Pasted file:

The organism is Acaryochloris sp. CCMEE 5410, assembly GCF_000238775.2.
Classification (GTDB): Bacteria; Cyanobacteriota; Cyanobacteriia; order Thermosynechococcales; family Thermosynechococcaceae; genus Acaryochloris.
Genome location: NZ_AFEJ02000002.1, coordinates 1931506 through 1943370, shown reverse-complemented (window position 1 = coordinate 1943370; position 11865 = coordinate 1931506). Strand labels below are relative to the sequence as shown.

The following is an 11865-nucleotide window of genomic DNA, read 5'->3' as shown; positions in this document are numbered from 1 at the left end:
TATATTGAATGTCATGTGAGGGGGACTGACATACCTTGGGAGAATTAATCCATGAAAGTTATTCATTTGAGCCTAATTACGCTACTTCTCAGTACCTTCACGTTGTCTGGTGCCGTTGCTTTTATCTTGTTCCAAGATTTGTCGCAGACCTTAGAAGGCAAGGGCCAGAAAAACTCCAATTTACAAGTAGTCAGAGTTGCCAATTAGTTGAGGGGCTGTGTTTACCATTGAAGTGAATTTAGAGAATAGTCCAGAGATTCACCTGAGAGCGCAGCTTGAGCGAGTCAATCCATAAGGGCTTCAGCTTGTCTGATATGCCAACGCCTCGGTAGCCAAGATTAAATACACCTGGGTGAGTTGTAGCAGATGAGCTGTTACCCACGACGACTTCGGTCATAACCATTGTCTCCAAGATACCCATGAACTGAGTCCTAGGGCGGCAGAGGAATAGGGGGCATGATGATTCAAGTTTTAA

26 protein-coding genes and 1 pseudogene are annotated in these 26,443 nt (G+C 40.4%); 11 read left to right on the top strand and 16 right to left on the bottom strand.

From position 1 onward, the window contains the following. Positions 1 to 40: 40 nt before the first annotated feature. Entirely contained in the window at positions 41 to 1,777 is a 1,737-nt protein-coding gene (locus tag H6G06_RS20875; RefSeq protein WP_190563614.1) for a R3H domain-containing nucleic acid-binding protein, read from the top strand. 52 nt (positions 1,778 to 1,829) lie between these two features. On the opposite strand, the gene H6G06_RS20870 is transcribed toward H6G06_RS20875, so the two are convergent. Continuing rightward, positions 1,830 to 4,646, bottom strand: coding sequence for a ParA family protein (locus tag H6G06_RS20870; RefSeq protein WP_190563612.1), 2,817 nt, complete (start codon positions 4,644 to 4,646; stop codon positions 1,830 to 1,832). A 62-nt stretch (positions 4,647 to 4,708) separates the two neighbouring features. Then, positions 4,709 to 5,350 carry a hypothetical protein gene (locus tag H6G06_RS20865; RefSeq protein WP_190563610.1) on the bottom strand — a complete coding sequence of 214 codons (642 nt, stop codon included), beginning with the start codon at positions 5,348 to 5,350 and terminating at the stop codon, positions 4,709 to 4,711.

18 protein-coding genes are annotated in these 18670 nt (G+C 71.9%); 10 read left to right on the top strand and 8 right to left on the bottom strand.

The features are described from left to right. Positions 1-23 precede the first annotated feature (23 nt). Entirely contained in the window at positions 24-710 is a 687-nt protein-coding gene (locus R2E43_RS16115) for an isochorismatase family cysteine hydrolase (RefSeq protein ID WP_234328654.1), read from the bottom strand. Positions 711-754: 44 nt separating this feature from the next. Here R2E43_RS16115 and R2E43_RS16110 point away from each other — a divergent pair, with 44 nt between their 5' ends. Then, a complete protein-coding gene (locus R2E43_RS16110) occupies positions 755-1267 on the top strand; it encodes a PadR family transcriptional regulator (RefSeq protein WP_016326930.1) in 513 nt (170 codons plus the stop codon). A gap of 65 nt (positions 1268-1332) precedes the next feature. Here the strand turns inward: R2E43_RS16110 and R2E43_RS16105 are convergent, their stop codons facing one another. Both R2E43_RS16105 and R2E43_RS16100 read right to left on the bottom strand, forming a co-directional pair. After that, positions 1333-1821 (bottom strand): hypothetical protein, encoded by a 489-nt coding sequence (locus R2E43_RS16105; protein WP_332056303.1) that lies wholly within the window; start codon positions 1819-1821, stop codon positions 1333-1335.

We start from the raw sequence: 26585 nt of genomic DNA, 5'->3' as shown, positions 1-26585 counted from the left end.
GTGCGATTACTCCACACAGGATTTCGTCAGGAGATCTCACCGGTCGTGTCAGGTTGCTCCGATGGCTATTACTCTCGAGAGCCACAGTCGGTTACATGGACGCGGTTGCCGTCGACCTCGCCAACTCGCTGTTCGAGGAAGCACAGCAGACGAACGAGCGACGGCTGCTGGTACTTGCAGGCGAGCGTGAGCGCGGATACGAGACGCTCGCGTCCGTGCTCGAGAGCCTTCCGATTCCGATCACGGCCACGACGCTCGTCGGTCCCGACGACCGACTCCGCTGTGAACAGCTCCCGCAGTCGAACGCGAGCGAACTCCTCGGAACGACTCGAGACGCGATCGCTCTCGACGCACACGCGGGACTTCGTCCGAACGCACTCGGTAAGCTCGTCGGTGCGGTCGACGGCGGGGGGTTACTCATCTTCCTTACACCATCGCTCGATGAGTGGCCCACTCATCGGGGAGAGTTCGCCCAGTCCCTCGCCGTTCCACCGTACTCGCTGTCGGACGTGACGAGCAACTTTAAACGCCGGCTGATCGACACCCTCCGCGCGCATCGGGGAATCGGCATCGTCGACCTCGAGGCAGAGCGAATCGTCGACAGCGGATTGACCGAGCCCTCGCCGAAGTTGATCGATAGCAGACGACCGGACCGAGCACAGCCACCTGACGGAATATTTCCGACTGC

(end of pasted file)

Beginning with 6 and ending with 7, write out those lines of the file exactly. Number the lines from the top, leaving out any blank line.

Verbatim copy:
26 protein-coding genes and 1 pseudogene are annotated in these 26,443 nt (G+C 40.4%); 11 read left to right on the top strand and 16 right to left on the bottom strand.

From position 1 onward, the window contains the following. Positions 1 to 40: 40 nt before the first annotated feature. Entirely contained in the window at positions 41 to 1,777 is a 1,737-nt protein-coding gene (locus tag H6G06_RS20875; RefSeq protein WP_190563614.1) for a R3H domain-containing nucleic acid-binding protein, read from the top strand. 52 nt (positions 1,778 to 1,829) lie between these two features. On the opposite strand, the gene H6G06_RS20870 is transcribed toward H6G06_RS20875, so the two are convergent. Continuing rightward, positions 1,830 to 4,646, bottom strand: coding sequence for a ParA family protein (locus tag H6G06_RS20870; RefSeq protein WP_190563612.1), 2,817 nt, complete (start codon positions 4,644 to 4,646; stop codon positions 1,830 to 1,832). A 62-nt stretch (positions 4,647 to 4,708) separates the two neighbouring features. Then, positions 4,709 to 5,350 carry a hypothetical protein gene (locus tag H6G06_RS20865; RefSeq protein WP_190563610.1) on the bottom strand — a complete coding sequence of 214 codons (642 nt, stop codon included), beginning with the start codon at positions 5,348 to 5,350 and terminating at the stop codon, positions 4,709 to 4,711.